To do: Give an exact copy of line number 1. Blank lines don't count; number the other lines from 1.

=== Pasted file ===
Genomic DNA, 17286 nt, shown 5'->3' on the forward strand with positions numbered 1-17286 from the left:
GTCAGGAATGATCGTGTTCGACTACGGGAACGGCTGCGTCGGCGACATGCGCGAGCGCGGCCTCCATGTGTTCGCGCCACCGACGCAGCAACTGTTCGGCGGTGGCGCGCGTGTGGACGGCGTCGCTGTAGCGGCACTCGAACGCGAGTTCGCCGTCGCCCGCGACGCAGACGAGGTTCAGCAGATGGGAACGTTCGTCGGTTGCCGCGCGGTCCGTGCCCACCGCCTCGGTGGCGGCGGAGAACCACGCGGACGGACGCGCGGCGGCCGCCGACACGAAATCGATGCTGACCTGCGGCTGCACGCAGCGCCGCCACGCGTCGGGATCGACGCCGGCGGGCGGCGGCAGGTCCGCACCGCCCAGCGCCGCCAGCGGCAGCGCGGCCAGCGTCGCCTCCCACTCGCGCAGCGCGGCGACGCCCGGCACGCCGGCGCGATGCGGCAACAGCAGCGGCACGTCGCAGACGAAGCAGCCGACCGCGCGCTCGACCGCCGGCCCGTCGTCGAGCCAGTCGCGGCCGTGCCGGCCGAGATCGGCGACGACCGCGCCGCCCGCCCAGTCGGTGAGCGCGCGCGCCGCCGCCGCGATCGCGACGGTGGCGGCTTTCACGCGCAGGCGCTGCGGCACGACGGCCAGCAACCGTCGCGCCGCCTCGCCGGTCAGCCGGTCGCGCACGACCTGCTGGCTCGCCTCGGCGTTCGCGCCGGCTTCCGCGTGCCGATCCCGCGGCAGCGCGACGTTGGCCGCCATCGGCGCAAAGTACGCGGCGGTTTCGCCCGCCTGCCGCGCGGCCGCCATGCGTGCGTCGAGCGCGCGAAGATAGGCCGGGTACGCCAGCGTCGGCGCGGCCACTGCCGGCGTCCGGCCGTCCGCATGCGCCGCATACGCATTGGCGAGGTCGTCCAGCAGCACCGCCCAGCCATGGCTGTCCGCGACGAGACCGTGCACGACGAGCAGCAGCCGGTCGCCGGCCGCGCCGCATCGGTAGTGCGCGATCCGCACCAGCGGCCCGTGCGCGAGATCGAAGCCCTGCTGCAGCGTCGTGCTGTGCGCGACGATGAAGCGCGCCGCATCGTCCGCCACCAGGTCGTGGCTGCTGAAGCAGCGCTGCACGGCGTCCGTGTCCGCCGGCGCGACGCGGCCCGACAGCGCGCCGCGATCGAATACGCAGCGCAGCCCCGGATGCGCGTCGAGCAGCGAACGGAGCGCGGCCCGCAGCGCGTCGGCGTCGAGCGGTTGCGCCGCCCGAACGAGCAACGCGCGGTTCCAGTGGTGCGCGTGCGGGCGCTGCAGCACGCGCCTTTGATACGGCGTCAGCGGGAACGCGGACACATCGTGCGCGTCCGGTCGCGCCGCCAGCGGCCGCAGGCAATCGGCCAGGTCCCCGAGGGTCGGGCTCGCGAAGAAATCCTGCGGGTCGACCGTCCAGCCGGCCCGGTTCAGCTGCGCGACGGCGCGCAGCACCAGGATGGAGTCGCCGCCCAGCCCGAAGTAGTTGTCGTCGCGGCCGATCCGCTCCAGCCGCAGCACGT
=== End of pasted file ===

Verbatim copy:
Genomic DNA, 17286 nt, shown 5'->3' on the forward strand with positions numbered 1-17286 from the left: